The Stream Blog

Designing an Activity Stream? Yeah, There’s a W3C Spec For That

Introduction

The activity stream (also known as the “news feed”) is a nearly ubiquitous feature in apps these days. The odd thing is how little information is out there for developers trying to build streams into their own applications.

There are several decent resources when it comes building activity streams – including this valuable Quora post. However, most of what is out there focuses on aspects like infrastructure setup (Redis, Cassandra, etc.) and the various publishing methods (Push versus Pull, etc). Scalability has always been the big difficulty with building a feed – so it isn’t too surprising we see the majority of material relating to that facet. At Stream, we have built a product and a company to serve as a solution to pain points like scalability.

But what about the design of an activity stream? In other words, how do we design our serialized data that makes up our stream?

Well, the good news is, groups of smart people has been figuring these questions out for several years – and there is now a W3C specification that is completely dedicated to the activity stream.

History of the Activity Streams Specification

Atom

In early 2008, Martin Atkins started to work on an HTML microformat for representing social objects. He would later team up with hashtag inventor Chris Messina, Will Norris, David Recordon to come up with a first draft of the Atom Activity Streams specification.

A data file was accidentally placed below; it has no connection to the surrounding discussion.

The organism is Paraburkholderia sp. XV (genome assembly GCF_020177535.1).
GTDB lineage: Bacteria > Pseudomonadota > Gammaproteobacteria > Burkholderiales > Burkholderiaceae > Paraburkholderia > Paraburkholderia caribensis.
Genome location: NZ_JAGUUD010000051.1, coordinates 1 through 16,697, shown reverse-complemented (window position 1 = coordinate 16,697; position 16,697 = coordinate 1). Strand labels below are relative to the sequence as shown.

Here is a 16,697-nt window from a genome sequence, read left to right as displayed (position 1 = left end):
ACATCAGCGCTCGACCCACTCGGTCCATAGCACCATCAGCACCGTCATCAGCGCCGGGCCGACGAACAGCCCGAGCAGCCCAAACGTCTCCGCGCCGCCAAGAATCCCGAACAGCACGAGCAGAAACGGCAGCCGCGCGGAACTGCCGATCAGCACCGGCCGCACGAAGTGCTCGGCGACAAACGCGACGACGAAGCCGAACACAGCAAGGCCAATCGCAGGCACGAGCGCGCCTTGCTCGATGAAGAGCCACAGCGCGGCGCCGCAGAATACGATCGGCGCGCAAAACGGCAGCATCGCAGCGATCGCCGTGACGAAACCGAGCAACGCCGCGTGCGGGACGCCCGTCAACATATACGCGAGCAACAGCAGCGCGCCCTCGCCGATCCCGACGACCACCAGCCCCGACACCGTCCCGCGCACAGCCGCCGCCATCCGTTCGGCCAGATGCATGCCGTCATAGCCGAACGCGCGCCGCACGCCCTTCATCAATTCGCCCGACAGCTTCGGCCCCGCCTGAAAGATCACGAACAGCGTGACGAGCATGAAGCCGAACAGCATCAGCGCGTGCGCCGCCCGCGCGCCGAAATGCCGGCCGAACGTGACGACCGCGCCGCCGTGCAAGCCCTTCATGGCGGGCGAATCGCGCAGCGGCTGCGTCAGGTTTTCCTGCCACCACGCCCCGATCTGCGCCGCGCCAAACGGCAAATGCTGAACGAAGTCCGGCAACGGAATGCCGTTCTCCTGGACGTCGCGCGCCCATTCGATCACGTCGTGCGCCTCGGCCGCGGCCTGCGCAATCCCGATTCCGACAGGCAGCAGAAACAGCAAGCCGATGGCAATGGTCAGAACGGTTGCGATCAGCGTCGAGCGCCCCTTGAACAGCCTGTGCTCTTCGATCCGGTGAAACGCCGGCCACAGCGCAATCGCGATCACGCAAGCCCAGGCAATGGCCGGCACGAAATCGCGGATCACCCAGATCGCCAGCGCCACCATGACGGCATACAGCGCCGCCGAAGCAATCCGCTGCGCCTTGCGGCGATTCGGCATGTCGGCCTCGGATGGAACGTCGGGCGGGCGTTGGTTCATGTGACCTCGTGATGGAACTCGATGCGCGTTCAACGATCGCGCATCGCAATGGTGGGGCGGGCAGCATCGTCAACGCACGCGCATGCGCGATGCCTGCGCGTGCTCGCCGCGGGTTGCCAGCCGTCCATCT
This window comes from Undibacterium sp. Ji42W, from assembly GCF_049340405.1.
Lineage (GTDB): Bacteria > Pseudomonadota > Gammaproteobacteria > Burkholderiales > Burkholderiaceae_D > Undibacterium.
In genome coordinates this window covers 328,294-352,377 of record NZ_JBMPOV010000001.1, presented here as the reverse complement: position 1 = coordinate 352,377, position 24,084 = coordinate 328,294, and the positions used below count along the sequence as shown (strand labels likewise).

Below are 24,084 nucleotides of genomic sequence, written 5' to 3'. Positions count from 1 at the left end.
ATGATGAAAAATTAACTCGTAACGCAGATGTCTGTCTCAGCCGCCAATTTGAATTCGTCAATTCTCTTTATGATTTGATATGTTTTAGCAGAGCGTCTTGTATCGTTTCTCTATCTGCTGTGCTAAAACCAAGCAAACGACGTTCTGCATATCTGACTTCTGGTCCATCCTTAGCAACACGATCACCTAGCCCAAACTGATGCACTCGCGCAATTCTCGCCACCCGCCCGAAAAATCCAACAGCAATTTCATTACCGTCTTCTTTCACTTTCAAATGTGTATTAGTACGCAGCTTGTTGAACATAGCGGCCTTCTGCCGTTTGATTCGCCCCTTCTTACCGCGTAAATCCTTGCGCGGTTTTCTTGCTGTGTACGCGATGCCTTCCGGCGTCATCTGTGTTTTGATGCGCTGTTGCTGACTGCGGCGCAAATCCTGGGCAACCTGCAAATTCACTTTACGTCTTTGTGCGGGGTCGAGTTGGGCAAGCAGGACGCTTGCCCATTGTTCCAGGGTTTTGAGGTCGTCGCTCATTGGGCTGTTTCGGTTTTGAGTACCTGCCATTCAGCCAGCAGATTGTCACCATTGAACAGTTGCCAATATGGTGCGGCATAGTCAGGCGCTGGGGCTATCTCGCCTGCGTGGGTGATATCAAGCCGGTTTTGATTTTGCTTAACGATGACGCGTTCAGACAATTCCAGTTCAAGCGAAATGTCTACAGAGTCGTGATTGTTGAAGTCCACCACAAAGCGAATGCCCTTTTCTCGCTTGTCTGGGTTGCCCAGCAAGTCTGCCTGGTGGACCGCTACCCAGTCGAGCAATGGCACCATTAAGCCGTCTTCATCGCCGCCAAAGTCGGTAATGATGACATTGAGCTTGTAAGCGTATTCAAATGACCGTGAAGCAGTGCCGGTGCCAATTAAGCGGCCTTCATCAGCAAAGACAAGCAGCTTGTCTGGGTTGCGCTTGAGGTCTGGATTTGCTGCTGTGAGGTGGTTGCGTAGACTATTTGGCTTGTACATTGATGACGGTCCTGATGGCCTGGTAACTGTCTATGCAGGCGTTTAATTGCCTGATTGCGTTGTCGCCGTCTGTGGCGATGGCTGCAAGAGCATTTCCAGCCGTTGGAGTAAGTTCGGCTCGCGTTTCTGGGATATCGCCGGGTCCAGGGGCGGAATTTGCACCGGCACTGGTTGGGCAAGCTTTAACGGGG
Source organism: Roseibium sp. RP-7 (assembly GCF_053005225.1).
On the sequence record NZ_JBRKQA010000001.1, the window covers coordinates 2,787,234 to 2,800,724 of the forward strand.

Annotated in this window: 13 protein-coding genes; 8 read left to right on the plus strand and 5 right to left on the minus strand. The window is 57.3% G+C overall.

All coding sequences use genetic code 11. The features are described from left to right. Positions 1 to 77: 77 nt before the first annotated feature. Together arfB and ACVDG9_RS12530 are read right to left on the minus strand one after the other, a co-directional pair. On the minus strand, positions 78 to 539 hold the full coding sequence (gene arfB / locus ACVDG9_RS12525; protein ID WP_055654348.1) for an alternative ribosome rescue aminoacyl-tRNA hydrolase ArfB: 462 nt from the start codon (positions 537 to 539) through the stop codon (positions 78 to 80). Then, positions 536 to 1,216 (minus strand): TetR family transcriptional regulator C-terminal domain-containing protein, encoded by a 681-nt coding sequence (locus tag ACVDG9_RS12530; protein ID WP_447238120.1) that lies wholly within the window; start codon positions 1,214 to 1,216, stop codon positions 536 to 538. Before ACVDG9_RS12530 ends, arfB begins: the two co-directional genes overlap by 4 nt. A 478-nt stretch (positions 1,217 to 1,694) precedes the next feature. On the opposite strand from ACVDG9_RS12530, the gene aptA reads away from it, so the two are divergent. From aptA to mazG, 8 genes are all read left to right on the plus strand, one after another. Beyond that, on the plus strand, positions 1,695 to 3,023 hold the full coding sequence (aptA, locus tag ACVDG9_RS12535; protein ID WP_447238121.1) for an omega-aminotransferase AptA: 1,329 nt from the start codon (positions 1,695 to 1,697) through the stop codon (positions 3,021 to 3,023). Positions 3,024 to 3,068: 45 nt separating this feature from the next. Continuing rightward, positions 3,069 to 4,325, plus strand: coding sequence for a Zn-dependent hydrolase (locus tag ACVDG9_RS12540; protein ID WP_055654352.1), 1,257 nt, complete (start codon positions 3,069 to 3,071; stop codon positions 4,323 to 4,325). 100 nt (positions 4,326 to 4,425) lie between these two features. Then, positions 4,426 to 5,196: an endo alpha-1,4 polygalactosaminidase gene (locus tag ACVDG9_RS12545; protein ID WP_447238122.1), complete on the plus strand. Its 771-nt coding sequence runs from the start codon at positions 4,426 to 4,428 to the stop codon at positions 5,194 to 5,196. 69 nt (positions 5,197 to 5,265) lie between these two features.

JSON (Yay!)

Later, when Atom waned as a serialization format, Martin again teamed up with Will Norris, Chris Messina, Monica Wilkinson, and Rob Dolin to design JSON Activity Streams in 2009. James Snell would end up doing the final rewrite – which would be released in 2011.

Here’s an awesome piece of news feed history – an episode of Social Web TV from the Activity Streams meetup on the Stanford campus back in September of 2009:

Defining An Activity

Version 1.0 lays out the basics of what makes an activity stream, starting by defining an activity. And an activity stream is just essentially a collection of these activities.

So, then, the important, billion dollar question is: What is an activity?

From the JSON Activity Streams 1.0 spec:

“In its simplest form, an activity consists of an actor, a verb, an object, and a target. It tells the story of a person performing an action on or with an object.”

The 2.0 specification (more on this later) goes on to clarify a bit:

“In the most basic sense, an “Activity” is a semantic description of an action. It is the goal of this specification to provide a JSON-based syntax that is sufficient to express metadata about activities in a rich, human-friendly but machine-processable and extensible manner.”

Simplest Example

Okay, that makes sense. So, let’s take a look at a very simple example of an activity:

“Jack went up the hill.”

In its simplest form, our serialized data could look like:


  {
  "actor": “Jack”,
  "verb": “went”,
  "object": “The Hill”
  }

Using Target

Next, let’s add target into the fold. Here’s an example: